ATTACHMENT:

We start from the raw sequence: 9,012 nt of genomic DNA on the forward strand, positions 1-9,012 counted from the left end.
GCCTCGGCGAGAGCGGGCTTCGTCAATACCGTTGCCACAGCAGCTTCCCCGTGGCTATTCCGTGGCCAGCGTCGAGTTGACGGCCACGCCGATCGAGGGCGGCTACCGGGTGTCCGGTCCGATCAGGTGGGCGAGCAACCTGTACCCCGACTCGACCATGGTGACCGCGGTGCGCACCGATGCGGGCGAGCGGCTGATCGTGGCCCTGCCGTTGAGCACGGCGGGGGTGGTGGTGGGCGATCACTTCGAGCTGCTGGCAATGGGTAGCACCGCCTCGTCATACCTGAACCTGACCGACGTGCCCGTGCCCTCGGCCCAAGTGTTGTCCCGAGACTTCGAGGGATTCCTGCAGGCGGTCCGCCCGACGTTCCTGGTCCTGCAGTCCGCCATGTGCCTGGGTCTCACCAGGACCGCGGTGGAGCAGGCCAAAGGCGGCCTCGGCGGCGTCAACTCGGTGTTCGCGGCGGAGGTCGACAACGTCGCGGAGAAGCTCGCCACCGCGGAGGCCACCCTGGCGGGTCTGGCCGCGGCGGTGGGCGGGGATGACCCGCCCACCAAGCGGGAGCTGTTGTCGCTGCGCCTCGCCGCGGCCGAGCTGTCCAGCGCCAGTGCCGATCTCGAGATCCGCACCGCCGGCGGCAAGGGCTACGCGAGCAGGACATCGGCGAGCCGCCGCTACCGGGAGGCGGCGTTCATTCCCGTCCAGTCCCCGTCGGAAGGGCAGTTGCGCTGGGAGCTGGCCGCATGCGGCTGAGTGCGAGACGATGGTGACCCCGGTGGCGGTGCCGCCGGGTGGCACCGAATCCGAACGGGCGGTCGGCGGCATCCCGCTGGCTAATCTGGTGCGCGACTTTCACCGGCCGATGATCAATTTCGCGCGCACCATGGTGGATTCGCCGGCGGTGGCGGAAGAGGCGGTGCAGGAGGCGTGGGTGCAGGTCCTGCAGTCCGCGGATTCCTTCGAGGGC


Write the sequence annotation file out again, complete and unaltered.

We start from the raw sequence: 9,012 nt of genomic DNA on the forward strand, positions 1-9,012 counted from the left end.
GCCTCGGCGAGAGCGGGCTTCGTCAATACCGTTGCCACAGCAGCTTCCCCGTGGCTATTCCGTGGCCAGCGTCGAGTTGACGGCCACGCCGATCGAGGGCGGCTACCGGGTGTCCGGTCCGATCAGGTGGGCGAGCAACCTGTACCCCGACTCGACCATGGTGACCGCGGTGCGCACCGATGCGGGCGAGCGGCTGATCGTGGCCCTGCCGTTGAGCACGGCGGGGGTGGTGGTGGGCGATCACTTCGAGCTGCTGGCAATGGGTAGCACCGCCTCGTCATACCTGAACCTGACCGACGTGCCCGTGCCCTCGGCCCAAGTGTTGTCCCGAGACTTCGAGGGATTCCTGCAGGCGGTCCGCCCGACGTTCCTGGTCCTGCAGTCCGCCATGTGCCTGGGTCTCACCAGGACCGCGGTGGAGCAGGCCAAAGGCGGCCTCGGCGGCGTCAACTCGGTGTTCGCGGCGGAGGTCGACAACGTCGCGGAGAAGCTCGCCACCGCGGAGGCCACCCTGGCGGGTCTGGCCGCGGCGGTGGGCGGGGATGACCCGCCCACCAAGCGGGAGCTGTTGTCGCTGCGCCTCGCCGCGGCCGAGCTGTCCAGCGCCAGTGCCGATCTCGAGATCCGCACCGCCGGCGGCAAGGGCTACGCGAGCAGGACATCGGCGAGCCGCCGCTACCGGGAGGCGGCGTTCATTCCCGTCCAGTCCCCGTCGGAAGGGCAGTTGCGCTGGGAGCTGGCCGCATGCGGCTGAGTGCGAGACGATGGTGACCCCGGTGGCGGTGCCGCCGGGTGGCACCGAATCCGAACGGGCGGTCGGCGGCATCCCGCTGGCTAATCTGGTGCGCGACTTTCACCGGCCGATGATCAATTTCGCGCGCACCATGGTGGATTCGCCGGCGGTGGCGGAAGAGGCGGTGCAGGAGGCGTGGGTGCAGGTCCTGCAGTCCGCGGATTCCTTCGAGGGC